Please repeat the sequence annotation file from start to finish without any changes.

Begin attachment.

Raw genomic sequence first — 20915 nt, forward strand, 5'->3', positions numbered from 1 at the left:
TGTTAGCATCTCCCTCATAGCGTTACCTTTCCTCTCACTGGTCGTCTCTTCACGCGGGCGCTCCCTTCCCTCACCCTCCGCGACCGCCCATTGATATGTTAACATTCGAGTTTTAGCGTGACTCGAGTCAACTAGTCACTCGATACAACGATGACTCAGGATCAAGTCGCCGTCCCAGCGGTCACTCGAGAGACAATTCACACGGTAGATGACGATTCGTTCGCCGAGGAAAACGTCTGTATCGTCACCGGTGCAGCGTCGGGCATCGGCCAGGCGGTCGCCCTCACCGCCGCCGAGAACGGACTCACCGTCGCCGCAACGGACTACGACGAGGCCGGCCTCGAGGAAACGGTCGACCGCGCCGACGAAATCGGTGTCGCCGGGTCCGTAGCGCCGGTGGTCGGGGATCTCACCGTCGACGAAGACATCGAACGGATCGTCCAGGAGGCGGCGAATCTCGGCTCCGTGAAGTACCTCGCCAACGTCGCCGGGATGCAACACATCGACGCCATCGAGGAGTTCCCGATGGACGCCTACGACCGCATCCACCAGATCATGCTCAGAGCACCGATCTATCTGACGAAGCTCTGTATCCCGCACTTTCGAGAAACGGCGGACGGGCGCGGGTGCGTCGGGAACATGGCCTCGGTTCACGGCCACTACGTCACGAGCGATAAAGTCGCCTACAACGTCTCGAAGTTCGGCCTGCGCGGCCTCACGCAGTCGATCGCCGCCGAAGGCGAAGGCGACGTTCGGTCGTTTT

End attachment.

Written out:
Raw genomic sequence first — 20915 nt, forward strand, 5'->3', positions numbered from 1 at the left:
TGTTAGCATCTCCCTCATAGCGTTACCTTTCCTCTCACTGGTCGTCTCTTCACGCGGGCGCTCCCTTCCCTCACCCTCCGCGACCGCCCATTGATATGTTAACATTCGAGTTTTAGCGTGACTCGAGTCAACTAGTCACTCGATACAACGATGACTCAGGATCAAGTCGCCGTCCCAGCGGTCACTCGAGAGACAATTCACACGGTAGATGACGATTCGTTCGCCGAGGAAAACGTCTGTATCGTCACCGGTGCAGCGTCGGGCATCGGCCAGGCGGTCGCCCTCACCGCCGCCGAGAACGGACTCACCGTCGCCGCAACGGACTACGACGAGGCCGGCCTCGAGGAAACGGTCGACCGCGCCGACGAAATCGGTGTCGCCGGGTCCGTAGCGCCGGTGGTCGGGGATCTCACCGTCGACGAAGACATCGAACGGATCGTCCAGGAGGCGGCGAATCTCGGCTCCGTGAAGTACCTCGCCAACGTCGCCGGGATGCAACACATCGACGCCATCGAGGAGTTCCCGATGGACGCCTACGACCGCATCCACCAGATCATGCTCAGAGCACCGATCTATCTGACGAAGCTCTGTATCCCGCACTTTCGAGAAACGGCGGACGGGCGCGGGTGCGTCGGGAACATGGCCTCGGTTCACGGCCACTACGTCACGAGCGATAAAGTCGCCTACAACGTCTCGAAGTTCGGCCTGCGCGGCCTCACGCAGTCGATCGCCGCCGAAGGCGAAGGCGACGTTCGGTCGTTTT